What Types Of Rainforests Are There?

By Vijayalaxmi Kinhal on April 25 2017 in Environment

Rainforests are highly dense and impenetrable forests which support rare and unique species of plants and animals
Rainforests are highly dense and impenetrable forests which support rare and unique species of plants and animals

5. What Is A Rainforest?

Rainforests are regions that are wet throughout the year either due to rainfall in the tropics or due to a combination of rainfall and coastal fog in the temperate regions. Temperature rainforests experience defined seasons while the tropical rainforests occurring near the equator experience no defined seasons. The trees in both forests have a broad base to provide additional support for the heights they reach. Together these two types of forests support 50% of flora and fauna in the world.

4. Temperate Rainforests

Temperate rainforests are found in regions with heavy rainfall similar to tropical rainforests but have cooler temperatures than the latter. Average annual rainfall is between 80-135 inches (200-350 cm), and average temperatures are always above zero, around 39-540 F (4-120C). The rainfall is not evenly distributed throughout the year, and there can be dry periods, when fog from the sea supports the forest, so most temperate rainforests are found along coasts. Both broadleaved and coniferous trees are found in these forests.

Temperate rainforests are distributed all over the world, and the major forests are the Pacific (US and Canada, Appalachian (eastern US), Magellanic and Valdivian (South America), Knysna-Amatole (South Africa, Atlantic Oakland (UK), Colchis (Turkey and Georgia), Fragas do Eume (Spain, High elevation mountain (Taiwan, Baekdu and South Seas (Korea), Taiheiyo (Japan, Caspian Hyrcanian (Iran, Australian and New Zealand forests. According to the Worldwide Fund, the Pacific forests account for a quarter of the total area of temperate rainforests.

3. Tropical Rainforests

Tropical rainforests are very warm, and humid throughout the year due to the even rainfall that they receive. Annual rainfall in these forests is around 60 to 400 inches (152 to 1000 cm), and the average humidity is between 77-88%. Found near the equator, these forests are always warm, with 12 hours of sunlight around the year, and temperatures ranging between 68-93 0 F (20-340C).

The largest tropical rainforest is the Amazon Basin in South America. Other regions with tropical rainforests are the Caribbean Islands and Mexico (Central America), Congo Basin and Madagascar (Africa), and Southeast Asia, India, and some islands in South Pacific.

2. Habitats, Biodiversity, and Significance to Humans

In terms of biodiversity, the tropical rainforests are the richest among the terrestrial ecosystems, supporting 15 million species of plants and animals. They have many hundreds of tree species, while temperate rainforests have only up to 20 tree species. The temperate rainforests have less biodiversity compared to the tropical ones due to cooler temperatures.

Due to the same reason, nutrient cycling occurs faster in tropical compared to temperate rainforests. However, the trees in temperate rainforests grow taller than in tropical forests, and have more biomass, making them the most productive forests in the world. While the average height of trees is 80-115 feet (25-35 meters) in tropical forests, in temperature rainforests they can be as tall as 300 feet (90 meters). Trees live longer in temperate rainforests up to 500-1000 years, while they live only 50-100 years in tropical rainforests.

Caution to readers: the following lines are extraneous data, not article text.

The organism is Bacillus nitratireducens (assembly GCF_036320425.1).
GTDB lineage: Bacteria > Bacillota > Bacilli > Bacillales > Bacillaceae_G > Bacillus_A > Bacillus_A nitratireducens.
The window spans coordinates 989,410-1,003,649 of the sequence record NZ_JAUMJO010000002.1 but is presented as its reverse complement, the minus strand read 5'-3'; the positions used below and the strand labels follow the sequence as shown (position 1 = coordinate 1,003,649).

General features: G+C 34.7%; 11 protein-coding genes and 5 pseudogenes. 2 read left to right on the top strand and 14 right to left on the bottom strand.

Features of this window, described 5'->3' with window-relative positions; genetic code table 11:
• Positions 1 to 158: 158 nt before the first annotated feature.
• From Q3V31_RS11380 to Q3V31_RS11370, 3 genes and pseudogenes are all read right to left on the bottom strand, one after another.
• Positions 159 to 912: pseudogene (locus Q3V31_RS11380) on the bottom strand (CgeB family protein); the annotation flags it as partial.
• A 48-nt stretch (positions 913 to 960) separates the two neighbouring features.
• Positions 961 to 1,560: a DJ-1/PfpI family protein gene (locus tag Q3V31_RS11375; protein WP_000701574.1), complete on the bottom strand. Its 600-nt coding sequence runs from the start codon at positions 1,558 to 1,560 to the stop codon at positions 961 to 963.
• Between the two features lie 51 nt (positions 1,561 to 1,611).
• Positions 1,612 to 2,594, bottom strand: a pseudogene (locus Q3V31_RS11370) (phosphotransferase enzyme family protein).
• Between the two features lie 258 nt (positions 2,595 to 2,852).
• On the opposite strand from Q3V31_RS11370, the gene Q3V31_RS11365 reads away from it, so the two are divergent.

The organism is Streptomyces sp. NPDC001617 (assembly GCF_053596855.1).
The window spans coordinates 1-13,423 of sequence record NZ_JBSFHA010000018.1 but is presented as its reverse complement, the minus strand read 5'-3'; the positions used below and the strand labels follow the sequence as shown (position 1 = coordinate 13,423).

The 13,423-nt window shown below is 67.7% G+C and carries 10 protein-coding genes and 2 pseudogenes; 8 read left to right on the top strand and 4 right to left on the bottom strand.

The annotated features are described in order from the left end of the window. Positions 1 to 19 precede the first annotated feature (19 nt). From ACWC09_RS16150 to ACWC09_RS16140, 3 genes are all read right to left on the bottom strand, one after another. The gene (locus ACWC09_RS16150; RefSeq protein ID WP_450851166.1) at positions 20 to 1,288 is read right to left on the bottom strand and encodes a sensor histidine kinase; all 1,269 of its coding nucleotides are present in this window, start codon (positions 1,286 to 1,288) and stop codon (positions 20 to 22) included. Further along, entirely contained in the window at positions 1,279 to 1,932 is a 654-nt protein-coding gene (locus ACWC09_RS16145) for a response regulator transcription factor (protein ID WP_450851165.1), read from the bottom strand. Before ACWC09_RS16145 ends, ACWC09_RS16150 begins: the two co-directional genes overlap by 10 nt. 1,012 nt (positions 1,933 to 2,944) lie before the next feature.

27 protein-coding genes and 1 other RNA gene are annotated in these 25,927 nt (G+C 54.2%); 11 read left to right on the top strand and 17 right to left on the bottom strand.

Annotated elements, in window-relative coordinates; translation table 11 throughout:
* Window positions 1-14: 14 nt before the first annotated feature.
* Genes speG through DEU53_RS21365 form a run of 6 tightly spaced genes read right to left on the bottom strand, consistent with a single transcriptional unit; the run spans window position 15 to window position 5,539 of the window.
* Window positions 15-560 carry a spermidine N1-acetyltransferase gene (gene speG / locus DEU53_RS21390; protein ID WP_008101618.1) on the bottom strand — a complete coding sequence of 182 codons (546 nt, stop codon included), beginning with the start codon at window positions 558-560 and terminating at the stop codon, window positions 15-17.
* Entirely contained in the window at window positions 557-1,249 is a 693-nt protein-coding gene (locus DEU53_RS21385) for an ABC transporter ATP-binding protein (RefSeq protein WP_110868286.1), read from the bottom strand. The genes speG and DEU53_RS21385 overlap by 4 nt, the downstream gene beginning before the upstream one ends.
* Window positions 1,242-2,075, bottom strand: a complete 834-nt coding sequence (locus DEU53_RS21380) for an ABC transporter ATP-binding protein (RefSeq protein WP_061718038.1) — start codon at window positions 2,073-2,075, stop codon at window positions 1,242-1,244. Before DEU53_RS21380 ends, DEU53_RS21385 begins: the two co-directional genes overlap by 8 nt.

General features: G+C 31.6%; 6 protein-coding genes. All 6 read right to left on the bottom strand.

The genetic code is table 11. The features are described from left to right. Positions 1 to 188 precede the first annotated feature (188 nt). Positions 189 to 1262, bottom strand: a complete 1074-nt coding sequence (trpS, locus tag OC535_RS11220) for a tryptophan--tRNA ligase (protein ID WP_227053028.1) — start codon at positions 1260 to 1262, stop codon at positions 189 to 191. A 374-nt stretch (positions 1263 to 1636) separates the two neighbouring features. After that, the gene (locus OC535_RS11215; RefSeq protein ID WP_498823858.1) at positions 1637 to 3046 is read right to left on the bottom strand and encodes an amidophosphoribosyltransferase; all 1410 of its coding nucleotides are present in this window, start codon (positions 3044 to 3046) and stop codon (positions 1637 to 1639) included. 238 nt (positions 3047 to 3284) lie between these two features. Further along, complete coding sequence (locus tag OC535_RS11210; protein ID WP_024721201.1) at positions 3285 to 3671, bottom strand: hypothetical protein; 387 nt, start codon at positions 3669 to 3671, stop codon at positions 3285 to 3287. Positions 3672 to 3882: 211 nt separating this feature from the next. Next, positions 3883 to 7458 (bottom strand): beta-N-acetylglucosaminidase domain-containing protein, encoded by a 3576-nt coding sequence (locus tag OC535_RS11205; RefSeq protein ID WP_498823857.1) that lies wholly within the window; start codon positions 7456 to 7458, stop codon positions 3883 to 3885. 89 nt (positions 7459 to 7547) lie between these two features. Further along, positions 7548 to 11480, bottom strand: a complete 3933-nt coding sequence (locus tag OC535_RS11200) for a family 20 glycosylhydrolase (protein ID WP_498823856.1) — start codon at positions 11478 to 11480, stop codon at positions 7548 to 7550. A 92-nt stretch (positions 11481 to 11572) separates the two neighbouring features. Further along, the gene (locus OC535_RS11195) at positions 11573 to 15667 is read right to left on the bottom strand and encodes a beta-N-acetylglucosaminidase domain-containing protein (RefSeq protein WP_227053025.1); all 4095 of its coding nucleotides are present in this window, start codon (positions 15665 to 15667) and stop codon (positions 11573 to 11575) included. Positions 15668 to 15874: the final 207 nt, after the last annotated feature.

The rainforests are important for carbon sequestration storing 250 billion tons of carbon, maintain rainfall patterns, and protect the soil. The tropical rainforests are the source of one-fourth of the medicines humans use. Rainforests also provide livelihoods for many local communities.

1. Environmental Threats, and Conservation Efforts

Temperate rainforests are logged for timber given the impressive size of trees; 99% of the temperature rainforests in the US, including redwoods, have been logged. Other reasons for forest destruction are the conversion of land for agriculture and increasing urban sprawl, and acid rain due to pollution. The biggest threat to tropical rainforests has been and still is the conversion of land for agriculture and livestock farming. Mining for minerals, extraction of energy and timber, conversion to palm and pulp plantations, and road constructions are some other major reasons of tropical rainforest destruction. Two-thirds of the tropical rainforests exist as fragmented patches.

While large and small non-profits, governments and individuals are working with local communities to reduce extraction pressure on tropical forests, none of the larger industrial causes have been removed. Similarly, in the temperate rainforests commercial logging can be stopped only through government intervention. Converting to renewable energy, recycling, and reusing resources, going paperless are a few initiatives that individuals have been following, besides using consumer power to influence corporations and government to save the rainforests.

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